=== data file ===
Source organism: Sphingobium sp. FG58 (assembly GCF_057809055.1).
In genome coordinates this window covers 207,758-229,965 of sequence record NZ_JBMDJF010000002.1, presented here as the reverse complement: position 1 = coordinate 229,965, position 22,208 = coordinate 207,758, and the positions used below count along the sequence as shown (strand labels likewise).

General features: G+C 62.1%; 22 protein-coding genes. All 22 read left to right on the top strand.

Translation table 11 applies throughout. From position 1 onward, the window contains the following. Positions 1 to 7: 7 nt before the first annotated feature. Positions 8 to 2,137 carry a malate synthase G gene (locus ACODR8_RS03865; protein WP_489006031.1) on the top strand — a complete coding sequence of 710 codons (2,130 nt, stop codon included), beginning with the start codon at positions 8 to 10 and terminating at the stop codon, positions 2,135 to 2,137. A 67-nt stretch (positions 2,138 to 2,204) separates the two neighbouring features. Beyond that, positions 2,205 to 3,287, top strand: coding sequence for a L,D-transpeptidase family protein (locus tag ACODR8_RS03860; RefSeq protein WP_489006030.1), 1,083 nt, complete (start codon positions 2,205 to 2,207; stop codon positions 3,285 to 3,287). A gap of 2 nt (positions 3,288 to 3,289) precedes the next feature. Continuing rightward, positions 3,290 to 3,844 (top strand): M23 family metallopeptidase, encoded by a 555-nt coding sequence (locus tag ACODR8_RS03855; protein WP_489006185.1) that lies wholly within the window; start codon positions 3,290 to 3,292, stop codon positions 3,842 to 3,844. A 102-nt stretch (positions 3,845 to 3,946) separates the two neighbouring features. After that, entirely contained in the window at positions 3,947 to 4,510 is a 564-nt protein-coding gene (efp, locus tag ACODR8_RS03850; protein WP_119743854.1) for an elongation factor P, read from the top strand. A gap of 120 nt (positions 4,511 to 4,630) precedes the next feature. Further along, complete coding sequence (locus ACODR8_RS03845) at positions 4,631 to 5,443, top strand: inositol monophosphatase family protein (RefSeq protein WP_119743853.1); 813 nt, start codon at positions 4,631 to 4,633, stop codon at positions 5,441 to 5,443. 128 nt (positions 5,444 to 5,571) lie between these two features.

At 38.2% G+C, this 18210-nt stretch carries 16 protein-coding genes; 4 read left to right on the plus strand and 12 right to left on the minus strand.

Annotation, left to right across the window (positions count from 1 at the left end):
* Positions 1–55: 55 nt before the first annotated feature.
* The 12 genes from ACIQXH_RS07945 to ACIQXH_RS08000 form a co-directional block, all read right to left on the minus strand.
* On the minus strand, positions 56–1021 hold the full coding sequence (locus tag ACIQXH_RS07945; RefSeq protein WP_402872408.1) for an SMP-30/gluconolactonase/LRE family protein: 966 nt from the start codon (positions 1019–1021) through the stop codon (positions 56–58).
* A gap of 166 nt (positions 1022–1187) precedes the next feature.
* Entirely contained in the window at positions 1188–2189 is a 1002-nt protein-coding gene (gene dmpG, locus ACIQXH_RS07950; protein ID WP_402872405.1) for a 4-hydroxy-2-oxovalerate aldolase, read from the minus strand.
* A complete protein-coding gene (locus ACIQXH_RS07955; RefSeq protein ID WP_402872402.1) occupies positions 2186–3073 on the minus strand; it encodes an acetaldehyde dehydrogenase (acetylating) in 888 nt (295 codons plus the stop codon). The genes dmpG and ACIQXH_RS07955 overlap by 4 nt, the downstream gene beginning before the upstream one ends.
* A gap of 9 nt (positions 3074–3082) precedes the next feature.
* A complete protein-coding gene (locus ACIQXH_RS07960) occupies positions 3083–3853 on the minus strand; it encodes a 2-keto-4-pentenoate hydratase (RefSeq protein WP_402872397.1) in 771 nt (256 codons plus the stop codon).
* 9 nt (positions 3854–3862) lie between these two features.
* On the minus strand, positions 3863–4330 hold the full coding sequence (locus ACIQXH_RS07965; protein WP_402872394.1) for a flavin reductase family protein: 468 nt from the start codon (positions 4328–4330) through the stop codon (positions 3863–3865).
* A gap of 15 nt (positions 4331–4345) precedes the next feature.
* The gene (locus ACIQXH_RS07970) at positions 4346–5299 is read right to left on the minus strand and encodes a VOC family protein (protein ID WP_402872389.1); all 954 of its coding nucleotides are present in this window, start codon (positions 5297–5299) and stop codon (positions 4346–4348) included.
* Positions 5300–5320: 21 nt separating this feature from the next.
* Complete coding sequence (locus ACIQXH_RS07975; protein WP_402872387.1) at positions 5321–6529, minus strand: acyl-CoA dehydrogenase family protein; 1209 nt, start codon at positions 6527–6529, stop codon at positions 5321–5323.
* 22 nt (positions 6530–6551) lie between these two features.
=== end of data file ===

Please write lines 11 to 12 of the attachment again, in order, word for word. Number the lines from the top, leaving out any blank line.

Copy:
* Entirely contained in the window at positions 1188–2189 is a 1002-nt protein-coding gene (gene dmpG, locus ACIQXH_RS07950; protein ID WP_402872405.1) for a 4-hydroxy-2-oxovalerate aldolase, read from the minus strand.
* A complete protein-coding gene (locus ACIQXH_RS07955; RefSeq protein ID WP_402872402.1) occupies positions 2186–3073 on the minus strand; it encodes an acetaldehyde dehydrogenase (acetylating) in 888 nt (295 codons plus the stop codon). The genes dmpG and ACIQXH_RS07955 overlap by 4 nt, the downstream gene beginning before the upstream one ends.